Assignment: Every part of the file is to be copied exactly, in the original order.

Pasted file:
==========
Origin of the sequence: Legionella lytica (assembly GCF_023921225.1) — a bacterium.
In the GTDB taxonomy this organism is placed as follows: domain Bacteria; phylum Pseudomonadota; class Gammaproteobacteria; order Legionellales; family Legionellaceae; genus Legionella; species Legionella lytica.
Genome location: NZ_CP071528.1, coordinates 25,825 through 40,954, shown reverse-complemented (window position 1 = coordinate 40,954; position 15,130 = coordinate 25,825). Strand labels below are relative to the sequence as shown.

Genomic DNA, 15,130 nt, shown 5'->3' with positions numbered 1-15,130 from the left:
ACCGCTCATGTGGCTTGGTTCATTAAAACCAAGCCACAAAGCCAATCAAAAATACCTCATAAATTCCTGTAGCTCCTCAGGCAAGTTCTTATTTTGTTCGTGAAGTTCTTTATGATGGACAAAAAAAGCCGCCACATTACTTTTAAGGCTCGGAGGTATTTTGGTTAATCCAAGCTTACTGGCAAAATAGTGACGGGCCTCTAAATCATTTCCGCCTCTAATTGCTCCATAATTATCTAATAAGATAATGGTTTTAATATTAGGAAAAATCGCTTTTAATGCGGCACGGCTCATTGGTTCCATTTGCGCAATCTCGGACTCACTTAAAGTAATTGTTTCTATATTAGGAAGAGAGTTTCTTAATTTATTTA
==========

Origin of the sequence: Legionella lytica (assembly GCF_023921225.1) — a bacterium.
In the GTDB taxonomy this organism is placed as follows: domain Bacteria; phylum Pseudomonadota; class Gammaproteobacteria; order Legionellales; family Legionellaceae; genus Legionella; species Legionella lytica.
Genome location: NZ_CP071528.1, coordinates 25,825 through 40,954, shown reverse-complemented (window position 1 = coordinate 40,954; position 15,130 = coordinate 25,825). Strand labels below are relative to the sequence as shown.

Genomic DNA, 15,130 nt, shown 5'->3' with positions numbered 1-15,130 from the left:
ACCGCTCATGTGGCTTGGTTCATTAAAACCAAGCCACAAAGCCAATCAAAAATACCTCATAAATTCCTGTAGCTCCTCAGGCAAGTTCTTATTTTGTTCGTGAAGTTCTTTATGATGGACAAAAAAAGCCGCCACATTACTTTTAAGGCTCGGAGGTATTTTGGTTAATCCAAGCTTACTGGCAAAATAGTGACGGGCCTCTAAATCATTTCCGCCTCTAATTGCTCCATAATTATCTAATAAGATAATGGTTTTAATATTAGGAAAAATCGCTTTTAATGCGGCACGGCTCATTGGTTCCATTTGCGCAATCTCGGACTCACTTAAAGTAATTGTTTCTATATTAGGAAGAGAGTTTCTTAATTTATTTA